Finally, we come to the gaming benchmarks for these two cards and I have to say, I am impressed with the performance we get out of these two, but also a little confused as to why the non-XT rendition of a card exists. Performance gains were around the 10% average mark jumping from the RX 6600 to the RX 6600 XT, with Company of Heroes 2 being the only exception for some reason.
Battlefield V saw the biggest margin in terms of average FPS between the two cards. This is possibly due to the game using up the extra bandwidth the 6600 XT seems to offer. DX12 ran very well on the two cards, giving an edge on average FPS coming from DX11.
The discrepancy of performance between the two cards is due to the lower clock speeds and memory speeds of the RX 6600 and also the reduced memory bandwidth. The figures above don’t have much of a margin to them and to the average gamer, I dont think it would matter. The difference of 10fps might seem like a lot, but if most of your games seem to run above 100fps most of the time, I think that 10fps discrepancy can easily be shrugged off.
Do Confusing Times Call For Confusing Measures?
I am still a little baffled as to why the two cards were released within a short time span between them. On one hand, I get that the market right now is saturated with scalpers/miners who rake in whatever cards they see in the market for their own gains, and AMD releases these two cards in quick successions to combat the shortage of supplies to PC enthusiasts and etc. On the other hand, if the cards are performing almost similarly between each other, who’s to say which card belongs in which bracket? Time can only tell right now to see which card stands the test of time.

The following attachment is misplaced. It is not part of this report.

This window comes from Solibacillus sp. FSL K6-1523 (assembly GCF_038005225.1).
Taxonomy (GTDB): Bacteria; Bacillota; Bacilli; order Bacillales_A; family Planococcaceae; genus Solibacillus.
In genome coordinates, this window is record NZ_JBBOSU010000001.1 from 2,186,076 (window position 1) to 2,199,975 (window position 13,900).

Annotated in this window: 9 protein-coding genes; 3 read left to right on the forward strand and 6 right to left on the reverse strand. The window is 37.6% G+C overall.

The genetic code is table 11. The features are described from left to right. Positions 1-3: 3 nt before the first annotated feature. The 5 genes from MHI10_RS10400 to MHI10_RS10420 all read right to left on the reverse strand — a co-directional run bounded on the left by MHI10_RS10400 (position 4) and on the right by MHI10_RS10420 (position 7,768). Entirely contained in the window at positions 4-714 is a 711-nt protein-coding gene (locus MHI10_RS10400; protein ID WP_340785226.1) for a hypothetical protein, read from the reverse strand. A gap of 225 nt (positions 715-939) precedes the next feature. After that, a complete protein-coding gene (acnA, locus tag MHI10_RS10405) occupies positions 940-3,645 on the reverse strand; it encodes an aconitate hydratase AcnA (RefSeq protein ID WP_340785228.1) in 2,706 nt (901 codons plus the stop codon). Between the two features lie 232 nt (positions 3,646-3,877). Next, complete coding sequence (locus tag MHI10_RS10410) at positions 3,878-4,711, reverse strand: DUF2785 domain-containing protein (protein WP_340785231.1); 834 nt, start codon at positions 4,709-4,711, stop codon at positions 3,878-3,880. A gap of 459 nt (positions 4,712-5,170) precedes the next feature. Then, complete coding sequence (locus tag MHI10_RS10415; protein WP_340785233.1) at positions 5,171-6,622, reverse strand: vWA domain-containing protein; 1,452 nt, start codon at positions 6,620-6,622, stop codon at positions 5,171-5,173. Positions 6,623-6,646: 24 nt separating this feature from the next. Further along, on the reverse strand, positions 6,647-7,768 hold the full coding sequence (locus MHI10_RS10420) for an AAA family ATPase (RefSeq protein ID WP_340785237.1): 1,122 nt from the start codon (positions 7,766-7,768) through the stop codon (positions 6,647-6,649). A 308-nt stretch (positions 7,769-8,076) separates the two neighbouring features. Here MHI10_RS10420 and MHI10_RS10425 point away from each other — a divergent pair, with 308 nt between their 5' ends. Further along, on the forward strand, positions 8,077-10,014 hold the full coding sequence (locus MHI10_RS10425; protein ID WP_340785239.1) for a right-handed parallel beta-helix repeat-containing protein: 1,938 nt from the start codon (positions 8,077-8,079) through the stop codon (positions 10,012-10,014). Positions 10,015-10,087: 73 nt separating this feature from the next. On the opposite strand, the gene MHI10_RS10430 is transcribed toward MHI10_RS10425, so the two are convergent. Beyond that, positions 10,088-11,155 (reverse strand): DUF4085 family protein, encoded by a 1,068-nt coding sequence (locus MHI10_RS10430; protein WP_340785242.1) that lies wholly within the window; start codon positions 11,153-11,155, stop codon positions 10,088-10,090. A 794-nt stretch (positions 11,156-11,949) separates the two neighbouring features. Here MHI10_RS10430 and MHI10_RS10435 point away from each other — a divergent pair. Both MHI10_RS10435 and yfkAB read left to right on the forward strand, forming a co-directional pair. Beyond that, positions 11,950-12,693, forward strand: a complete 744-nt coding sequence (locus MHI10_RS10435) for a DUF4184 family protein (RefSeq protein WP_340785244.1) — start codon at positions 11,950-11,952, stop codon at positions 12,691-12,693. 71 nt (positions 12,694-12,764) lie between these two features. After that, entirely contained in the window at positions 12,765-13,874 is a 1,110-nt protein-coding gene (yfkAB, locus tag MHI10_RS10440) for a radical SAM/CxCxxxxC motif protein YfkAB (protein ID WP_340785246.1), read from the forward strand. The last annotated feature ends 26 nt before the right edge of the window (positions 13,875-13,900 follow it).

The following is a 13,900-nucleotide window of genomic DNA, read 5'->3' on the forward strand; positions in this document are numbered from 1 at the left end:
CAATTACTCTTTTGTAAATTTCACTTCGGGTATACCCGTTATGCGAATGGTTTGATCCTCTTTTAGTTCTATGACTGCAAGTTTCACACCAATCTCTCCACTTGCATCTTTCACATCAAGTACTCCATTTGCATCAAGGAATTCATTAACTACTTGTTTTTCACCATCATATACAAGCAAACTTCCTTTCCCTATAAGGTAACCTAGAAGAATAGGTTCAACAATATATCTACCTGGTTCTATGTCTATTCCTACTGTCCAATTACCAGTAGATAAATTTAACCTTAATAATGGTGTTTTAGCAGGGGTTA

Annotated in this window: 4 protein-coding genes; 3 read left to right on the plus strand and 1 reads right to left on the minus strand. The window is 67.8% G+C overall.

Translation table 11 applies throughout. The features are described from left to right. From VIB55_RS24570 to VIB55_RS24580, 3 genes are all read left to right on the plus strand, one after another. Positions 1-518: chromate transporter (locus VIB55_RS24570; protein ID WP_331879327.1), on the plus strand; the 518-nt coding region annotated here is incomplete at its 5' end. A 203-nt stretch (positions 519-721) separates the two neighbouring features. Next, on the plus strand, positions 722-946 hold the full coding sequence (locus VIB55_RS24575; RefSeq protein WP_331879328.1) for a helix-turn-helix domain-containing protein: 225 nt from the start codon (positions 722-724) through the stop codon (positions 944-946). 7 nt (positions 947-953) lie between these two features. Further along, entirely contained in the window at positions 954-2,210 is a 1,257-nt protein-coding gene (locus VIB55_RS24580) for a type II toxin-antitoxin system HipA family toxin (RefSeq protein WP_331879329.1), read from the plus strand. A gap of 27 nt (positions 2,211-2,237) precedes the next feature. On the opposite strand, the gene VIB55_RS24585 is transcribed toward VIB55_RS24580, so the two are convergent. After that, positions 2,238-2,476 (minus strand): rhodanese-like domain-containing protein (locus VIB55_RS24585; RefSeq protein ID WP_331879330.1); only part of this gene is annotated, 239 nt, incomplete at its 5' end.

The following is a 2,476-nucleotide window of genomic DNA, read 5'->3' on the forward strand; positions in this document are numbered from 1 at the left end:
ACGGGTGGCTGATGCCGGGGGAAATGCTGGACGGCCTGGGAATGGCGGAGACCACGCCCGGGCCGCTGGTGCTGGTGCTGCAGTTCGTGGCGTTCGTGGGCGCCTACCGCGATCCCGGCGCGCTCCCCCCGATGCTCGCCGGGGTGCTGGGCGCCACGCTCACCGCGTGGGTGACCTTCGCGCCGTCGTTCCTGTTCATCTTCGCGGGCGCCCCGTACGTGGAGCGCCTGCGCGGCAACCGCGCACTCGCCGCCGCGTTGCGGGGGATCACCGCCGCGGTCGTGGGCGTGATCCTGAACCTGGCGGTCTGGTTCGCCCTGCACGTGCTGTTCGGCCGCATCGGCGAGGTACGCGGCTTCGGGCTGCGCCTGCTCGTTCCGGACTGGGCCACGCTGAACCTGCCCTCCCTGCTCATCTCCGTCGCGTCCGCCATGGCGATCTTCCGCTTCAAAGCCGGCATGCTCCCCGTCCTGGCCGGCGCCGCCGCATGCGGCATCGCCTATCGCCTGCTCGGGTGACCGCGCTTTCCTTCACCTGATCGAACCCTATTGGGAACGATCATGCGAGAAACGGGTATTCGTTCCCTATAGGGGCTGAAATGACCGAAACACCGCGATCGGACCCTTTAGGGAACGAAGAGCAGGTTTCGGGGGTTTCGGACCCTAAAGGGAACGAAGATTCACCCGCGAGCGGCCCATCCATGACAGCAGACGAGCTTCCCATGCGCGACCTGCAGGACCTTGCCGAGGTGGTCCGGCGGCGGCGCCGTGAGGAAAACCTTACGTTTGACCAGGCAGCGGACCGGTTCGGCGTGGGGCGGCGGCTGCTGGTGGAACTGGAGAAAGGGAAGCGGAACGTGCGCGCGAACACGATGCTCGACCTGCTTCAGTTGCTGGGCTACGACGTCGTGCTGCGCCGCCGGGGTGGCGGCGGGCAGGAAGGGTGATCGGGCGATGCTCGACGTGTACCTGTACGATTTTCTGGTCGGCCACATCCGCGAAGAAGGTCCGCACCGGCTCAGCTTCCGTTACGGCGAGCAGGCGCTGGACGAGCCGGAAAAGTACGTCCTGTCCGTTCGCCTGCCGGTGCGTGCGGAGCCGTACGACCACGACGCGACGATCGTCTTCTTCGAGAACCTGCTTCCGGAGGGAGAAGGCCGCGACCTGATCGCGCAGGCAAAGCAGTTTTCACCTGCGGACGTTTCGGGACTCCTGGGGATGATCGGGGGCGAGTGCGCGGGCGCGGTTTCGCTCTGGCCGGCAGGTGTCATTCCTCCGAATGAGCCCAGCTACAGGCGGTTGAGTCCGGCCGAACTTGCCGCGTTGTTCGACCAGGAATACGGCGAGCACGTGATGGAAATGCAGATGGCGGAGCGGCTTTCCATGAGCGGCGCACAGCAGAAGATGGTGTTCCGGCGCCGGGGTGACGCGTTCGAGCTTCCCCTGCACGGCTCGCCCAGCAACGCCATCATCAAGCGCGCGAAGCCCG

These two cards trade punches with the Nvidia equivalent, the RTX 3060 when it comes to performance. Putting Ray Tracing aside, the 6600 XT beats out the RTX 3060 in 90% percent of gaming benchmarks by quite a margin, while the RX 6600 either is performing slightly worst most of the time or is in a stalemate with the RTX 3060 in specific titles.
Which Should You Get?
Honestly at this point, if you are looking for a great 1080p gaming card, the RX 6600 and 6600 XT ticks many of the boxes right now, IF, they were priced as originally published. Seeing how the price of cards are fluctuating a lot right now, who’s to say which card is currently more expensive or less expensive, more so, which card is even in stock nowadays? Our advice is just to get whichever card you find in stock. You won’t be disappointed if 1080p gaming is your cup of tea and you have zero regards for Ray Tracing. If by chance you have a choice of both being in stock, stick to getting the RX 6600 XT to futureproof your desktop with a GPU that has better performance, more headroom in terms of overclocking and will most probably last you longer in the years to come.